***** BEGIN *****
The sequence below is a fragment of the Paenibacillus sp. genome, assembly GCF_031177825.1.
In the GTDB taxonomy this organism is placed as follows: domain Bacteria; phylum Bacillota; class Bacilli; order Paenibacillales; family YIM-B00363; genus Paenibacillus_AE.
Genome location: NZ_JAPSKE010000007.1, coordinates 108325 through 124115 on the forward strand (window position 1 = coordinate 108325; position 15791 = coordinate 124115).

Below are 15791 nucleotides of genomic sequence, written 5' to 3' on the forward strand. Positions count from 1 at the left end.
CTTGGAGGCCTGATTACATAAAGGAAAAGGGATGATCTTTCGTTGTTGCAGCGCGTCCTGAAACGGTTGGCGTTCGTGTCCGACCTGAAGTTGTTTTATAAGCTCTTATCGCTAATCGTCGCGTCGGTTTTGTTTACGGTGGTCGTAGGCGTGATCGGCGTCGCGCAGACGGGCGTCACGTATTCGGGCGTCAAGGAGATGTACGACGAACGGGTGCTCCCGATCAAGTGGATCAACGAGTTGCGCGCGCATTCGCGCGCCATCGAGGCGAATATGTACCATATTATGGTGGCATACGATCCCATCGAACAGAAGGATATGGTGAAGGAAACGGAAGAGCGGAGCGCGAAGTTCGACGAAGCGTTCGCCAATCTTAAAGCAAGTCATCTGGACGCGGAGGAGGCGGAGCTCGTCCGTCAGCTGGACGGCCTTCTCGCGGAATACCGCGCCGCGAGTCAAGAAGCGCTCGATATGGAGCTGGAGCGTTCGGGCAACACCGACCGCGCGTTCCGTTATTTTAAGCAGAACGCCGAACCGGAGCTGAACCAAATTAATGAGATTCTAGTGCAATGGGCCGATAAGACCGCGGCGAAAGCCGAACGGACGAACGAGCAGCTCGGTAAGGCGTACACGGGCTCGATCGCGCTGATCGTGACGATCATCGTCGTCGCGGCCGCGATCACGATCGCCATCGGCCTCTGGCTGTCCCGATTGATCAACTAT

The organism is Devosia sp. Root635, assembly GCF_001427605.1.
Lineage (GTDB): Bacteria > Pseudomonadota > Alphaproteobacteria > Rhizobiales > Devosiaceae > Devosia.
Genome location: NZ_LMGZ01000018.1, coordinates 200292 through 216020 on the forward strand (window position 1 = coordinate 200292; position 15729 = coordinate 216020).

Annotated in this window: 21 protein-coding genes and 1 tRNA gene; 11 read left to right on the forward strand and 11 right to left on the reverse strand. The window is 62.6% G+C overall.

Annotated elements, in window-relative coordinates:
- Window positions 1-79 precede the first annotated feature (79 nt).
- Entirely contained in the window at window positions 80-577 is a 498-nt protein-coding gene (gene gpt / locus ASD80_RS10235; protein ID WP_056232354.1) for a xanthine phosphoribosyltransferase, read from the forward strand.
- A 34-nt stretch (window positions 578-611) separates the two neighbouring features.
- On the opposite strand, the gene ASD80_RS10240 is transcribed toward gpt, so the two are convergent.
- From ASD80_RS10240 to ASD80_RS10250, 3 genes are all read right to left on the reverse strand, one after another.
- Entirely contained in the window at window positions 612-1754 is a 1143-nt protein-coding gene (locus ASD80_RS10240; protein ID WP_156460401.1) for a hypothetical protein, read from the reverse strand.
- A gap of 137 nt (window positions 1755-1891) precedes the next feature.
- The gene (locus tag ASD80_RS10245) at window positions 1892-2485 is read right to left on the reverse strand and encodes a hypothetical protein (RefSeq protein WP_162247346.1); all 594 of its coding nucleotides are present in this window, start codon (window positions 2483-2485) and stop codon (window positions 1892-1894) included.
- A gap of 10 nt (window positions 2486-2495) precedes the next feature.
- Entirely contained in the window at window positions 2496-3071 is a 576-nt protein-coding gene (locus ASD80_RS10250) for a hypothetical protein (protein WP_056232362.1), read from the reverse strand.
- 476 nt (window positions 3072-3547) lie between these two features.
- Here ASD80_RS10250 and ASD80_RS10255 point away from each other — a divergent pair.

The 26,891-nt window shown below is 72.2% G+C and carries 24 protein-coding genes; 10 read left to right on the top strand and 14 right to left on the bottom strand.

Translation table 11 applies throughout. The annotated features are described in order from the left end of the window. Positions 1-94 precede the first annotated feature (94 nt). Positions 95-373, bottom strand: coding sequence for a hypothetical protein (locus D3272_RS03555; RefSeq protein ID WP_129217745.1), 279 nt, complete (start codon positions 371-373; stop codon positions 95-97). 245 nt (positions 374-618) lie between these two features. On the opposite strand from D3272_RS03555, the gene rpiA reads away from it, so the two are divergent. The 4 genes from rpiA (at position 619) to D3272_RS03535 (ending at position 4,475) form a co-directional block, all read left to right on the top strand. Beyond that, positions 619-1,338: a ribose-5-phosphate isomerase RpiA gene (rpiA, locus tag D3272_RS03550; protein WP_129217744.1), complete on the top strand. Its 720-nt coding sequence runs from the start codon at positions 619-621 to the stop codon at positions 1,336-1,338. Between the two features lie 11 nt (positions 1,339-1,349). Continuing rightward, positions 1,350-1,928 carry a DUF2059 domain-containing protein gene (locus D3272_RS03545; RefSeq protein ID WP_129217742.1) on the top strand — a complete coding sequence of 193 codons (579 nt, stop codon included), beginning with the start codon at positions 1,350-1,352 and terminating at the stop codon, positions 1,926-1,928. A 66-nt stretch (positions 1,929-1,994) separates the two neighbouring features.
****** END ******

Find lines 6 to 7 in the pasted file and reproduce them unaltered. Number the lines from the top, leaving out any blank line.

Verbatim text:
The organism is Devosia sp. Root635, assembly GCF_001427605.1.
Lineage (GTDB): Bacteria > Pseudomonadota > Alphaproteobacteria > Rhizobiales > Devosiaceae > Devosia.